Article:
The Rookie Club: Dead Center Part 5

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He choked out the name. "Natasha." He grabbed her hand and she pulled away. With nothing to hold onto, Tim collapsed to the floor, sobbing.

Jamie looked down at her darkened hands. Devlin's blood. Natasha Devlin's blood was on her hands.

She gasped for air.

Natasha Devlin was dead.

Chapter 8.

Hailey Wyatt stood at the perimeter of her children's room and watched them sleep. Camilla was almost five, a head full of brown curls and the untamed personality to match. Ali was three, straight dark hair, an even temper, and a smile as bright and as quick as a bolt of lightning. Both had their mother's brown eyes. Camilla lay sideways in her bed, facedown. Curls covered her face. Ali was on her back, arms straight beside her. So different. Hailey leaned into the doorjamb, gripped her coffee cup. G.o.d, she loved them. Felt her heart expand like a balloon when she watched them. Especially asleep. No bickering, no whining. Just her sweet beauties.

It was nearly seven fifteen. She had woken at five. They'd be up soon. Thankfully for them, they had their father's sleeping genes. Hailey turned, walked into her bedroom. She pa.s.sed her husband still asleep in bed. A larger version of Ali. Calm, sweet, peaceful. She was the restless one.

In the bathroom, she swallowed the last of her coffee and set the cup on the white tile. She started the shower, glanced in the mirror. Let the robe slip off her shoulders and stepped into the steaming water. She could never pick one. No one would ever suggest it. She could love them both. Different but equal. Camilla for her cunning, Ali for her sensitivity.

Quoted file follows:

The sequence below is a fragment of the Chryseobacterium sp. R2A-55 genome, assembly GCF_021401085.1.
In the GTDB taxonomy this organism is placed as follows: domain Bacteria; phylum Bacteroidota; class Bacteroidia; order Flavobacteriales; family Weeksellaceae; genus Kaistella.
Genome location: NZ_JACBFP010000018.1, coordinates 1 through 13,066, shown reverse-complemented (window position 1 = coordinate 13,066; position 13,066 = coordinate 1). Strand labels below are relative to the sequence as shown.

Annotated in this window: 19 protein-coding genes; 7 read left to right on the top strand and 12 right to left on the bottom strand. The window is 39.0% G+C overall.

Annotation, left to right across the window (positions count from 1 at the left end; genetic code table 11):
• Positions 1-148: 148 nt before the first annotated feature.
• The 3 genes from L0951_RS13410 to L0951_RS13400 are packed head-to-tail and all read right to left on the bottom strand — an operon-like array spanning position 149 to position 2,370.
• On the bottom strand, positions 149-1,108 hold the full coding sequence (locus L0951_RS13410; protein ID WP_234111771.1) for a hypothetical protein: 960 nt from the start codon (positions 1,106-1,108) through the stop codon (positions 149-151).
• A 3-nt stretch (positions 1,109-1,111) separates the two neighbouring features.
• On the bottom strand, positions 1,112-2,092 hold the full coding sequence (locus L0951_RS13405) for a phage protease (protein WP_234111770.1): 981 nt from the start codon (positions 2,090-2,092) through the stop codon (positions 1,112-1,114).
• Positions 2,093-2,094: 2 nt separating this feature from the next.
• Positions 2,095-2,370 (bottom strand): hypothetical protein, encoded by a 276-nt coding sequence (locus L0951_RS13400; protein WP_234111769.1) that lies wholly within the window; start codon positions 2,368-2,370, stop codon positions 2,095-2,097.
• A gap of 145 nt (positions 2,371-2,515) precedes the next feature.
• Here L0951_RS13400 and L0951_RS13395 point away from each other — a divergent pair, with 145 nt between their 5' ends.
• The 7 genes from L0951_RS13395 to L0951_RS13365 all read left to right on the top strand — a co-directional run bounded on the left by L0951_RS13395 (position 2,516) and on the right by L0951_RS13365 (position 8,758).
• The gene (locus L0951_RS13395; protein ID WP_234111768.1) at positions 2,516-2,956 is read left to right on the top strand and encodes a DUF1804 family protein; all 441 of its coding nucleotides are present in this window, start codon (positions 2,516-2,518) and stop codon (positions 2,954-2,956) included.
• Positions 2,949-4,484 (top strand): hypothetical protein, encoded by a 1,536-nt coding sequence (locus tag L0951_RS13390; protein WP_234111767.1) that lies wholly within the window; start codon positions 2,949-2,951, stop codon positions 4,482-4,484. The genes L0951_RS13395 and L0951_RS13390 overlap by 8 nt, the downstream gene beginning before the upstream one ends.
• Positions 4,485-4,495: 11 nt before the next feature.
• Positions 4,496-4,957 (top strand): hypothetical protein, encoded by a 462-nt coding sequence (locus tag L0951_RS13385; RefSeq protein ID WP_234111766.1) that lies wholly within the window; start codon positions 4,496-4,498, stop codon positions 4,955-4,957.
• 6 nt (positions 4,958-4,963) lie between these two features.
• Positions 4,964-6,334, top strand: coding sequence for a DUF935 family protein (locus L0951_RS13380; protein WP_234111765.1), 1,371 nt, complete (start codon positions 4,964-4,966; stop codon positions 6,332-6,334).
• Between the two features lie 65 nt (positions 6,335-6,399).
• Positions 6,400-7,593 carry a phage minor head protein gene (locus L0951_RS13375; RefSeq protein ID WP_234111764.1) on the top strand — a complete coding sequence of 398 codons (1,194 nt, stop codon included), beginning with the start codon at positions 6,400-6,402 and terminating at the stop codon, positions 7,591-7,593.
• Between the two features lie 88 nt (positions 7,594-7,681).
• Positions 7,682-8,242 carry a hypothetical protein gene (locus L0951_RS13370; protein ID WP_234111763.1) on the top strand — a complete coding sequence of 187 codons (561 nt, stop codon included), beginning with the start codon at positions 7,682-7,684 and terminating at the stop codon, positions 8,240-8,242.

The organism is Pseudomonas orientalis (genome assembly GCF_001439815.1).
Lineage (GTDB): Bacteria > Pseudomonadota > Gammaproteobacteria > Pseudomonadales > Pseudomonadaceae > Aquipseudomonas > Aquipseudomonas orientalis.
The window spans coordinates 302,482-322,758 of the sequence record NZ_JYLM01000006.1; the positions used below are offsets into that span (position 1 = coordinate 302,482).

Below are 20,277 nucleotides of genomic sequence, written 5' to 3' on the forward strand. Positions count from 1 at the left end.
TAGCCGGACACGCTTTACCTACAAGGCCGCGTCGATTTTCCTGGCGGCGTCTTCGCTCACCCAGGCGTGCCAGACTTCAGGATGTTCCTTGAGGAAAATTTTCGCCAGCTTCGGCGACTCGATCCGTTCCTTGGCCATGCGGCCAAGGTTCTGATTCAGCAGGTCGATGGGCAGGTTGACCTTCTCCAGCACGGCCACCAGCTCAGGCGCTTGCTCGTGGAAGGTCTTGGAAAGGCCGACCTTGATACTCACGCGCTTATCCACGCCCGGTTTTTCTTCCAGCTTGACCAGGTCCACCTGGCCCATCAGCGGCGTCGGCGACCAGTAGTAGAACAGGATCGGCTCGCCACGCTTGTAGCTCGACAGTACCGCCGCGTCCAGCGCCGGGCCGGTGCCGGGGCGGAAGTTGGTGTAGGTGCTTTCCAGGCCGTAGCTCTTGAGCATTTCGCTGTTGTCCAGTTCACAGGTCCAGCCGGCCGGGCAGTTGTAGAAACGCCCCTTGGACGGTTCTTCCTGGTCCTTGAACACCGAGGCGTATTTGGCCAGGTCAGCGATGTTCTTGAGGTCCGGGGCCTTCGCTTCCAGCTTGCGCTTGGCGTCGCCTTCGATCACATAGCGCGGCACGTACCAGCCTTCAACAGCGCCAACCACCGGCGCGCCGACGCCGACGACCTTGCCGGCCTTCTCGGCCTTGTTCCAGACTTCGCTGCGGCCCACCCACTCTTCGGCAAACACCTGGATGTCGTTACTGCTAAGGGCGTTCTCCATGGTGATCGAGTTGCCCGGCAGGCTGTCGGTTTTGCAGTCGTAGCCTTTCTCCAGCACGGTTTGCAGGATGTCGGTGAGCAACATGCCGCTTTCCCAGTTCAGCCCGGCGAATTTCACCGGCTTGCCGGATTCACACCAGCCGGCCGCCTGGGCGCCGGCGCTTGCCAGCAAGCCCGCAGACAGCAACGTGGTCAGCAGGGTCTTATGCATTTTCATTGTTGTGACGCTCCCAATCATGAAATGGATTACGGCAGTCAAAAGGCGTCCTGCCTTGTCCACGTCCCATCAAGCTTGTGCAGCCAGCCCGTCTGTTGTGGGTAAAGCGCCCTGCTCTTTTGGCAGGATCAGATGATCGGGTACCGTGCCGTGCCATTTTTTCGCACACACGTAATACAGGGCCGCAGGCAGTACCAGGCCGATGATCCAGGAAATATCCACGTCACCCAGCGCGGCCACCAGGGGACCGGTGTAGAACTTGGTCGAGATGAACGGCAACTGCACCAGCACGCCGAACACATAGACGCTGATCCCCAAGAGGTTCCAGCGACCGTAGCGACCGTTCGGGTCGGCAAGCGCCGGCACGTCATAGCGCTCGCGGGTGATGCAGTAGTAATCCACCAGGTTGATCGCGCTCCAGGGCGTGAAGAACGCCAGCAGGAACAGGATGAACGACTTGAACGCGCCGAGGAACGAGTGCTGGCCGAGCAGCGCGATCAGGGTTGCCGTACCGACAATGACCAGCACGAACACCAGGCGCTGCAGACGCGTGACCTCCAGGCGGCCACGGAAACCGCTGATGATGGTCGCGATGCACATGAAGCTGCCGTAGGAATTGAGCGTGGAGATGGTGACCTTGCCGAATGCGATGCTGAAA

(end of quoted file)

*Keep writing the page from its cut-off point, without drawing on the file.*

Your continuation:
Mothers weren't supposed to admit a preference for one child over the other but, of course, they felt them. For her, it depended on the day. How much energy she had to expend, how much time she needed for herself.

Camilla was more helpful, better at doing what was required of her. Typical of the first child. Planning for a family dinner or working around the house, Camilla trailed her like a shadow, asking how she could help. She would sit and fold clothes or set the table, wash lettuce for a salad, any little task Hailey asked. As long as she could sit beside her mother and talk. But she expected the attention in return. Demanded it. On days when Hailey wanted the world to float along peacefully, unruffled like a feather falling in gentle wind, Ali was easier. Frustratingly carefree at times when there were tasks to be done, Ali never demanded.

She let the water run down her back. Hoped the steam would clear her head. Shampooed, soaped. No one ever said you could love only one child. In moments, one might be easier than the other. So why did they say you could love only one man? Because Hailey Wyatt loved two.